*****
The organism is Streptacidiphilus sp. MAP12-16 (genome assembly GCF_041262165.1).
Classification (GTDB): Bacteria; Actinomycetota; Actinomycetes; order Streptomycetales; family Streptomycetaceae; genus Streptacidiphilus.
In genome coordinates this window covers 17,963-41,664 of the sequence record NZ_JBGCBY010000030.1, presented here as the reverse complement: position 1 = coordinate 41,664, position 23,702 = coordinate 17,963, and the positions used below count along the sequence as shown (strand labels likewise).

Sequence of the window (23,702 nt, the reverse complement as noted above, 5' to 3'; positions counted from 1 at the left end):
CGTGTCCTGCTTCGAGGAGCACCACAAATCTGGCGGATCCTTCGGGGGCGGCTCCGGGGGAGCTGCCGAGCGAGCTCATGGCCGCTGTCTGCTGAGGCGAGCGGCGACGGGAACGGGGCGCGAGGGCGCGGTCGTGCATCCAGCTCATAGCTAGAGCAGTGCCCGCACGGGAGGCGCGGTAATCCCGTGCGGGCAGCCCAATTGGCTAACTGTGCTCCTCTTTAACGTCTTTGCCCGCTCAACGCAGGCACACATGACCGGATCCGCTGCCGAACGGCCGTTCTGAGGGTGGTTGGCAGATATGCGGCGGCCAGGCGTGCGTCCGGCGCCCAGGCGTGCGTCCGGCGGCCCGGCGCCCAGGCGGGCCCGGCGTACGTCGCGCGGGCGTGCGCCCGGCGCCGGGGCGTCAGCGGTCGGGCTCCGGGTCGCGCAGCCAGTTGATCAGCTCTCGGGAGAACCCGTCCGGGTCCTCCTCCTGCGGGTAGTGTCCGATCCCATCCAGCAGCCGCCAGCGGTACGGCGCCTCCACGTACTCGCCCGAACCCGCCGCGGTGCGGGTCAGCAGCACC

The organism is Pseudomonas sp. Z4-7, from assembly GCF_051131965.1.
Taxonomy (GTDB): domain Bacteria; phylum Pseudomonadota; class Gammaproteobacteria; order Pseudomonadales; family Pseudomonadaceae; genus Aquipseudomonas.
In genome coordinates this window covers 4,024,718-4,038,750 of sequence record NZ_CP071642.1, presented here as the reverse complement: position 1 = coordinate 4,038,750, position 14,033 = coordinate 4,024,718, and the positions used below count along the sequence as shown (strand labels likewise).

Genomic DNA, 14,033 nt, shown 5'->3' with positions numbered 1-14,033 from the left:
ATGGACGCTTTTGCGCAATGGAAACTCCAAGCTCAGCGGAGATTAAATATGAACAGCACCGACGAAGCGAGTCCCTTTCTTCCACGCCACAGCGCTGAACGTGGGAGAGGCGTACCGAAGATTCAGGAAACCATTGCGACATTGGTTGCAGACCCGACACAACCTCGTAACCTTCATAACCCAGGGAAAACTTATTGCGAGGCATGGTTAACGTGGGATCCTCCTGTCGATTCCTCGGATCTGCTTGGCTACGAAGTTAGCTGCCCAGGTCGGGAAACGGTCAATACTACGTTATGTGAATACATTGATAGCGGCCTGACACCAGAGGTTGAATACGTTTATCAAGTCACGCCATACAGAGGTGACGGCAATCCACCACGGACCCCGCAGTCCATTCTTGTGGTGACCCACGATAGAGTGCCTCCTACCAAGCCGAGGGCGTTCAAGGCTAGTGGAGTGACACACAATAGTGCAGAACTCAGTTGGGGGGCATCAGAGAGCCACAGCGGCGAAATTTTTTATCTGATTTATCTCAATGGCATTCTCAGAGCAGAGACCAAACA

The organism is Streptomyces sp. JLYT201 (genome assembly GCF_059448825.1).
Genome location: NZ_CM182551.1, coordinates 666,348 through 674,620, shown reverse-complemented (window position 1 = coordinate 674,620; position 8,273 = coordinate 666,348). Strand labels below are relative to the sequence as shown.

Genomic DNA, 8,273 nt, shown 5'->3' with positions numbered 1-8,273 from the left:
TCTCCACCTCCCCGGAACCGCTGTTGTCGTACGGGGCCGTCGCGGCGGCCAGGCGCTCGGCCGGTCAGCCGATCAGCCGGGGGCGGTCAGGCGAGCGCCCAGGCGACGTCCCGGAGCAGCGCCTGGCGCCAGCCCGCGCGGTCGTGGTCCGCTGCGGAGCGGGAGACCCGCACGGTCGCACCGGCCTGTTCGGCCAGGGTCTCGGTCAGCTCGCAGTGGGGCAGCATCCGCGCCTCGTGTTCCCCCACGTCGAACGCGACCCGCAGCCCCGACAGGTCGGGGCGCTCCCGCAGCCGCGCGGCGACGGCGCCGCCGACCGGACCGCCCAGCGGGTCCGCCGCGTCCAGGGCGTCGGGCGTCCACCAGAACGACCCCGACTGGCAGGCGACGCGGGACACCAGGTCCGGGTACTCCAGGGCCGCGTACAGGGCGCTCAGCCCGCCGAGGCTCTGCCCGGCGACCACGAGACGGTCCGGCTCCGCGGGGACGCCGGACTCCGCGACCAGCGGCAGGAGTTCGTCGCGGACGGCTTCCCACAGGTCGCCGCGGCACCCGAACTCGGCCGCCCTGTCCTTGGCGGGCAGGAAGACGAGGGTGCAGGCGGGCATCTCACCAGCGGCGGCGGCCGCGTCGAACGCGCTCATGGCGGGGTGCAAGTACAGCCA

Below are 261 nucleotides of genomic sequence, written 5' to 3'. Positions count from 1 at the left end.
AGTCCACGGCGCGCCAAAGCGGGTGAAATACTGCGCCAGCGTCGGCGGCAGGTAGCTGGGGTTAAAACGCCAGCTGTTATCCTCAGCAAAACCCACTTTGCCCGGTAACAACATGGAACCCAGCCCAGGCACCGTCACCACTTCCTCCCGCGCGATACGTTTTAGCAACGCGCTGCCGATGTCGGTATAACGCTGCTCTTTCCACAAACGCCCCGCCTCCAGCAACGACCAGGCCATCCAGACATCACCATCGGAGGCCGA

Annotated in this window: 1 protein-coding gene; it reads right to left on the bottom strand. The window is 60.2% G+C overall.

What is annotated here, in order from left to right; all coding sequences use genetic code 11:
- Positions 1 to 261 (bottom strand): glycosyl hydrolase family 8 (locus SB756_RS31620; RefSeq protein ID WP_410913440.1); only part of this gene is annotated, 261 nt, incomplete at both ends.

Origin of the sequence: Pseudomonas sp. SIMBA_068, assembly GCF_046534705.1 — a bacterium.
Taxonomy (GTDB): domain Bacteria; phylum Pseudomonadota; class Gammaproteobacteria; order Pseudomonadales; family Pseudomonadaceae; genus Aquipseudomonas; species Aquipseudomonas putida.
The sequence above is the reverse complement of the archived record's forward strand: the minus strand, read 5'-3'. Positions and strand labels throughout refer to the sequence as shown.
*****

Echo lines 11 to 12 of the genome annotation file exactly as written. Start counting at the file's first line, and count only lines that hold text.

The organism is Streptomyces sp. JLYT201 (genome assembly GCF_059448825.1).
Genome location: NZ_CM182551.1, coordinates 666,348 through 674,620, shown reverse-complemented (window position 1 = coordinate 674,620; position 8,273 = coordinate 666,348). Strand labels below are relative to the sequence as shown.